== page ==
Adopting her understanding of socialist policy, theoretical work must
constantly interrogate and search for courses of action for players
promoting emancipation and solidarity, while considering their consequences.
The concept of land grabbing is helpful in two ways. First, it aids the
communication and collaboration of scholars studying (financial) capital
accumulation, financialisation, and critiques of modern growth and
capitalism. Second, it is a practical working concept for social and
political alliances. "End the land grab!" can be a lasting offensive
battle cry, helping create solidarity among those attacked and oppressed
socially and globally in matching, similar and widely divergent ways.
Financialisation can be explained as a specific form of land grabbing
and thus as a response to (financial) capital's need to reproduce
itself. It proceeds as follows: a) Financial relationships expand with
the growth of the societal distribution of labour/socialisation and
capital accumulation or capitalist forms of production. b) Liquid money
or monetary capital is transformed into interest-bearing capital, a.k.a.
"fictitious capital". This is concentrated, centralised, and transported
by financial institutions. c) Money is circulated by financial market
players and financial markets, and the entire society's production and
reproduction process is permeated by financial market players and
financial operations. This changes production, distribution, circulation
and consumption, and increases problems in reproduction and implicit
contradictions. d) Financial market players and operations permeate
society. e) Financial market players and operations have a consistent or
growing determining effect on the socialisation of production, the
economic sphere and both private and social life.
On the one hand, the enactment of the forms of financialisation reflects
their development, the transformation of capital relationships, the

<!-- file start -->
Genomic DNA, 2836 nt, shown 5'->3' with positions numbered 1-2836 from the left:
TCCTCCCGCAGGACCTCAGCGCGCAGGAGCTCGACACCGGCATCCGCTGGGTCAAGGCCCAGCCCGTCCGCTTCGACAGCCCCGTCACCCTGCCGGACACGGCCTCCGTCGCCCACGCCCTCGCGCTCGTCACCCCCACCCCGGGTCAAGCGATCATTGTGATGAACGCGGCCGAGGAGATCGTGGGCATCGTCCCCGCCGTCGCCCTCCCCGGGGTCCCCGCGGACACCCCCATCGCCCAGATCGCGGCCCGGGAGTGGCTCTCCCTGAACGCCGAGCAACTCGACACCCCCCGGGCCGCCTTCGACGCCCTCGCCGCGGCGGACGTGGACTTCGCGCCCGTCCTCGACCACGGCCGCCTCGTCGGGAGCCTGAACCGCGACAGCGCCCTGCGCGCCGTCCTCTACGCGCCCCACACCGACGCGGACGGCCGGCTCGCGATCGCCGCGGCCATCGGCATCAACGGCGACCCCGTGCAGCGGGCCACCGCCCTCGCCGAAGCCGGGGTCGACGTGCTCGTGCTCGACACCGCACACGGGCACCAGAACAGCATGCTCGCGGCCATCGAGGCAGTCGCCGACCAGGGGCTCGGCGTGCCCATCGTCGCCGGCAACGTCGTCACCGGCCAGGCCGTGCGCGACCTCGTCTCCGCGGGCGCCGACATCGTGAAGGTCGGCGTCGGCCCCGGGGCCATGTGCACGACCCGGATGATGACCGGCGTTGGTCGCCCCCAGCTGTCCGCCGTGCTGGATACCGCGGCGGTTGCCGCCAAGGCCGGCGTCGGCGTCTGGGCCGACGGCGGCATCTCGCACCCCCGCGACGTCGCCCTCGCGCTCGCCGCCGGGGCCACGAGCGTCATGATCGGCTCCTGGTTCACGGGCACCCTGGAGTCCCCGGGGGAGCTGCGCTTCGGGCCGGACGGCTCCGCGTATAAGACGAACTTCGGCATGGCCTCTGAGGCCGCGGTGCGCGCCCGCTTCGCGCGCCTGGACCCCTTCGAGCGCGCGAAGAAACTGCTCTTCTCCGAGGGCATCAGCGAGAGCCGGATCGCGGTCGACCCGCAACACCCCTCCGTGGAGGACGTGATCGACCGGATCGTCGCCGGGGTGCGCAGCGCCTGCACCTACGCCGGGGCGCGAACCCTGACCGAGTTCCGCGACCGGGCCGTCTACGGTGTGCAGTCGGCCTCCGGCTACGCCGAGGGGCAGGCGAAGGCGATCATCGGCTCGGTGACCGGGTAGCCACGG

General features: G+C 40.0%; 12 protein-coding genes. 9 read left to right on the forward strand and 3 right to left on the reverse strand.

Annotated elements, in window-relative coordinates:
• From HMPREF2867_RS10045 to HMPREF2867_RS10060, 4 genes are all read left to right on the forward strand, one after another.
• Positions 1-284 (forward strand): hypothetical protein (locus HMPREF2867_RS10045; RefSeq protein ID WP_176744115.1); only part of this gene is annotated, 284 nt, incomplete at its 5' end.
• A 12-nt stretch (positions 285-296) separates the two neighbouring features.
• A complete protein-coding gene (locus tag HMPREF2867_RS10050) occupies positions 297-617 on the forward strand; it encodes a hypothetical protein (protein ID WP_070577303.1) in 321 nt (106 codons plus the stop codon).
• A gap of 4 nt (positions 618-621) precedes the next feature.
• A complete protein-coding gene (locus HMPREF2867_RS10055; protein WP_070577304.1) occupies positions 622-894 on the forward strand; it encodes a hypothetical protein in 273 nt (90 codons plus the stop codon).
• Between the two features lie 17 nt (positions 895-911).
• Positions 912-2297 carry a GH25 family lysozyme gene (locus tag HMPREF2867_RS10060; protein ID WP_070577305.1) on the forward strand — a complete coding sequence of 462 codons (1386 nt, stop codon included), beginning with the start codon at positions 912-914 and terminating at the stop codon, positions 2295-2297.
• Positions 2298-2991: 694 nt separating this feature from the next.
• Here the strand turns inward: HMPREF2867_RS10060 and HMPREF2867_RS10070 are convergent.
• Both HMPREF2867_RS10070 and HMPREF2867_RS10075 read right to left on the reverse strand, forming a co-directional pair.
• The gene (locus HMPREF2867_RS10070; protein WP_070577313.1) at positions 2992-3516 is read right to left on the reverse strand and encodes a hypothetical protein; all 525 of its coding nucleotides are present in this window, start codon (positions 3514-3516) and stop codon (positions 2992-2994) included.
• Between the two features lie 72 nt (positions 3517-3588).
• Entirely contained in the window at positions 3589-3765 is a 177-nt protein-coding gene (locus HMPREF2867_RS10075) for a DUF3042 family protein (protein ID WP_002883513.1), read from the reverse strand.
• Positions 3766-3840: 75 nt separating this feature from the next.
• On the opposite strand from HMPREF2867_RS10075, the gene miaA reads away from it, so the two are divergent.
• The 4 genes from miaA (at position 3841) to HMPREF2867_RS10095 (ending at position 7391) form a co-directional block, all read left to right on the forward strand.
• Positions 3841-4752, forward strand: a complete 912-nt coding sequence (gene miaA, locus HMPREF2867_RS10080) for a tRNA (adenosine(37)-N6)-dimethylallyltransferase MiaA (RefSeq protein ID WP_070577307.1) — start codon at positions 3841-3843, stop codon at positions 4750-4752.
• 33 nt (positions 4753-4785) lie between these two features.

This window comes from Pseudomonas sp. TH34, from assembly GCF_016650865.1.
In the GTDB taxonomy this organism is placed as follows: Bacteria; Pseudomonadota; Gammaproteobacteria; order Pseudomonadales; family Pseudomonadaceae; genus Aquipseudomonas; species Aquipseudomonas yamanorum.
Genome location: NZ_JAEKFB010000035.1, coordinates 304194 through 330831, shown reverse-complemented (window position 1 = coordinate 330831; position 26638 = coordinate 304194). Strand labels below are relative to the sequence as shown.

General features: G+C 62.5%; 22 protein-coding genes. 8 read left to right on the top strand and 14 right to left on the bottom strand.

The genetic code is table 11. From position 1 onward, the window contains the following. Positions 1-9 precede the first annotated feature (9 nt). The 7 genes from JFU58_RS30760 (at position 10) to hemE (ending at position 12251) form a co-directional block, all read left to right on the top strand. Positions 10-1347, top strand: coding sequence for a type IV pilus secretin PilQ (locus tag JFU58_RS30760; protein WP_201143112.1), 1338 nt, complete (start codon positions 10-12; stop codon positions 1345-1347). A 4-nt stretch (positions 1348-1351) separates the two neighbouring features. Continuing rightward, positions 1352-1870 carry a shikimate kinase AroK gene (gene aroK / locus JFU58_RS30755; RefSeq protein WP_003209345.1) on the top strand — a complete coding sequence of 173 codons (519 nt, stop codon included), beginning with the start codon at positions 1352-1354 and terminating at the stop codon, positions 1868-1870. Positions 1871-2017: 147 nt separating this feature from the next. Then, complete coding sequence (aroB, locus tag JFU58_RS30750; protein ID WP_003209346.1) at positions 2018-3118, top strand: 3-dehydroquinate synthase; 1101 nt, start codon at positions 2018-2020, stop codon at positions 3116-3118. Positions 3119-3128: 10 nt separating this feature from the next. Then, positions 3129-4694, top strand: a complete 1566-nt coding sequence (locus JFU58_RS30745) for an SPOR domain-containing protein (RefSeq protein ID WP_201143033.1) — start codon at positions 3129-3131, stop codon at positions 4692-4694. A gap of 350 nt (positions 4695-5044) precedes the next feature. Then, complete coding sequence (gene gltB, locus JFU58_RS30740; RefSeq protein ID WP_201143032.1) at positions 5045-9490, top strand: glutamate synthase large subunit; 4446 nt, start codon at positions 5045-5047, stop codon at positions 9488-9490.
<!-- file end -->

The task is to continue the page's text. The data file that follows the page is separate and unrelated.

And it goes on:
capitalist production methods and the social lifestyle. On the other
hand, it also reflects varying uses of the term.
If financialisation is placed in the context of the socialisation of
work, the economic sphere and both individual and collective daily life,
we must analyse the full complexity of the development of capital
relationships, i.e. the private and collective appropriation of work
products created by society.
Transnational Corporations (TNCs) are leading players in globalisation,
financialisation and land grabbing. This is not "merely" because they
mobilise, concentrate, circulate, redistribute, expropriate and
centralise interest-bearing a.k.a. fictional capital around the world.
At the same time, they have intellectual property and organisational
strength, as they influence and exploit the WTO, other international
organisations and governments in the regulation of world trade and
investment protection. To those ends, and in so doing, they create and
reproduce informal networks with the most powerful global players.
The modern capital oligarchy is the alliance or identity of relatives of
financial institutions, owners and managers of TNCs, corporations of key
economic importance (especially manufacturers in the energy,
transportation, agribusiness, "security" and high-tech sectors) and
umbrella organisations of the hegemony or social preconditions this
requires ("government/security/military", "law", "culture and
intellectual life", "media"), acting together to promote the best
possible exploitation of financial capital. This oligarchy is a result
of social development, a prerequisite of financial capital accumulation,
of globalised socialisation of work, production and reproduction in the
destructive capitalist shell.
The workshop will also acknowledge the academic and political work of
Frieder Otto Wolf, who has been a close partner of the Rosa Luxemburg
Foundation for many years and celebrated his 70th birthday in February 2013.
Contact: Judith Dellheim, dellheim at rosalux.de